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Cork Snooker Prodigy Has 'Fire In The Belly' For Second Season

Cork Snooker Prodigy Has 'Fire In The Belly' For Second Season
By PJ Browne
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It's just over a year since Cork teenager Aaron Hill caused a major upset at snooker's European Masters when he defeated Ronnie O'Sullivan.

Then just 18, and playing in his rookie season, Hill defeated the six-time world champion 5-4.

"I didn't realise how massive it was until the next day when I was getting loads of messages coming through on social media," Hill told the World Snooker Tour podcast.

"I was trending number two on Twitter.

"The next morning, I got woken by a phone call. I answered it with a big sleepy voice, it was the BBC. I was like, 'Can you phone me back in five minutes?' There was interview after interview when I got home.

"The support from my family, friends and everyone around Cork [was great]. Any time now I'm in town, or having a social pint, everyone comes over to me.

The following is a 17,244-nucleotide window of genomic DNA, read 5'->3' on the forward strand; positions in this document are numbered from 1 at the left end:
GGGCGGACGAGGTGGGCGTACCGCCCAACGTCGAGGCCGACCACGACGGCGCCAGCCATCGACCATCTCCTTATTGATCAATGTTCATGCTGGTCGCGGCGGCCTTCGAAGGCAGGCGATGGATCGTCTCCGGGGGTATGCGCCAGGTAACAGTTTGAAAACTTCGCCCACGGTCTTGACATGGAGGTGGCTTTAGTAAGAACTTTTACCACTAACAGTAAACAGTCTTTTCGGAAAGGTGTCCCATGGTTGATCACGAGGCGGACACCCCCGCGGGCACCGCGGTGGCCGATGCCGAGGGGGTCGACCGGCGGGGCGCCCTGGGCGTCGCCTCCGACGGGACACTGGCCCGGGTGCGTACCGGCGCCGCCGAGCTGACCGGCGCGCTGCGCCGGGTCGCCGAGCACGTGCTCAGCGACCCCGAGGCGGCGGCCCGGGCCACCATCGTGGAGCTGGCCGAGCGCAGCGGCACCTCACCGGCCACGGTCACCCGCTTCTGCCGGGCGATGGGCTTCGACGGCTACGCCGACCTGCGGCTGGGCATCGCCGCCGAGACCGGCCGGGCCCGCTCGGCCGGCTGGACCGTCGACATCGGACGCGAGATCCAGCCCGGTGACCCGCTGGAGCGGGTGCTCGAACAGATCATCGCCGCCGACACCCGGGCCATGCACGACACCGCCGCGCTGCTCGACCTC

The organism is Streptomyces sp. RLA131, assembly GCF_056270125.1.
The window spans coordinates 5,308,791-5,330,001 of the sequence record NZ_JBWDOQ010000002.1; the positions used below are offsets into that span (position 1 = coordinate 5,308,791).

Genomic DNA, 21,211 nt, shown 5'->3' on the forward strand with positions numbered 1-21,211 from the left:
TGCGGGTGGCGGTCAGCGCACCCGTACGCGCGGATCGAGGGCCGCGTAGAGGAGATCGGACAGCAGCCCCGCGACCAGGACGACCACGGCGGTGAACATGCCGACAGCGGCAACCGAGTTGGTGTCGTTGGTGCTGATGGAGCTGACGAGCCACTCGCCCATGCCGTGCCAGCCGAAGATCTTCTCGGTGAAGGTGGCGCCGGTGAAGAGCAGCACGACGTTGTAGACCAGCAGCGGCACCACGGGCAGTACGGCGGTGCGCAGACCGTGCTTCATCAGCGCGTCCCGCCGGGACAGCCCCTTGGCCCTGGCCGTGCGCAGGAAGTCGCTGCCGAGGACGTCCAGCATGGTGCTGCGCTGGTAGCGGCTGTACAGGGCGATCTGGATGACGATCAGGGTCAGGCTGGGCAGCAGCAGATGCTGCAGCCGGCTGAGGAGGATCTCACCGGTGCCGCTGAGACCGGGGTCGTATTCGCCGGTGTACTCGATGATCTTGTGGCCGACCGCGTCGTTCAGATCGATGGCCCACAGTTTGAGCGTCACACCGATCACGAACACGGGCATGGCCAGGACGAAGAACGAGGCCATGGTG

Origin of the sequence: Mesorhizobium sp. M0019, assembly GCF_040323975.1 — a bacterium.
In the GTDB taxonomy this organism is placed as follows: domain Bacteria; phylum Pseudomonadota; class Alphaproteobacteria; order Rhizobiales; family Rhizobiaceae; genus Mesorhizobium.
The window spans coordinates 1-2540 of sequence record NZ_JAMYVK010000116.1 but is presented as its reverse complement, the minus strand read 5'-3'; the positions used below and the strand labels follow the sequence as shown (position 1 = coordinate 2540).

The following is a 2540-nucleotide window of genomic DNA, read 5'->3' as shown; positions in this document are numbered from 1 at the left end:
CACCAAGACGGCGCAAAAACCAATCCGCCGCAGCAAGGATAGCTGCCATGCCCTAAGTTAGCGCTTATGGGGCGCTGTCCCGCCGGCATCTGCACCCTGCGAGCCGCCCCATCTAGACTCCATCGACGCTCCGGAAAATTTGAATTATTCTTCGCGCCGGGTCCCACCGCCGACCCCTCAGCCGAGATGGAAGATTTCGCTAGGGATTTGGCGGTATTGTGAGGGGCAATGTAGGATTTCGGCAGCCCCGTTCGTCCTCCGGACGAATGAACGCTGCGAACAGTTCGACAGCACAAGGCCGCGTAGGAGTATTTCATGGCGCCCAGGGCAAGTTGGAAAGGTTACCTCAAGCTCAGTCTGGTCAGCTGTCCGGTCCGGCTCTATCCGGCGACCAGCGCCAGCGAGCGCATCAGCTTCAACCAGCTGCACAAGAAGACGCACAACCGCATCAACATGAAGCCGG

"95 per cent of it was positive. When I beat Ronnie in my first event, everyone thought I was going to produce that all the time. As I started struggling and losing matches, it wasn't easy; people were expecting a bit much out of me.


"I'm after getting stronger mentally. Those things wouldn't bother me in the future."



His debut season being played amid a pandemic made it far from what he had dreamed it would be. Most of his tournaments were played at the same venue in Milton Keynes.


"Last season was mental with the pandemic," said the 19-year-old.

"Travelling on your own, staying on your own. It was tough. You could lose a match, and you were going back to your hotel room, and you're depressed and booking flights.

"There are a lot of positives to take from last season. It wasn't just beating Ronnie. It was beating Matthew Stevens after that, getting to a last-16 in my first ranking event.


"All my life, all the hard work was going into becoming a professional snooker player. You dream of it every night. To play that first year in empty arenas [was tough]. The hospitality in Milton Keynes was great, and the venue was nice, but constantly going back to the same place wasn't great, to be honest.

"That just gives you fire in the belly to stay on tour, and relive it at its best.

"I believe I have a lot more to offer this season. If it doesn't happen this season, it's going to happen eventually - I know it will.


"I'm still only a pup in the game. There's still a lot to learn."

See Also: Neil Robertson Wants To See Changes For World Snooker Championship

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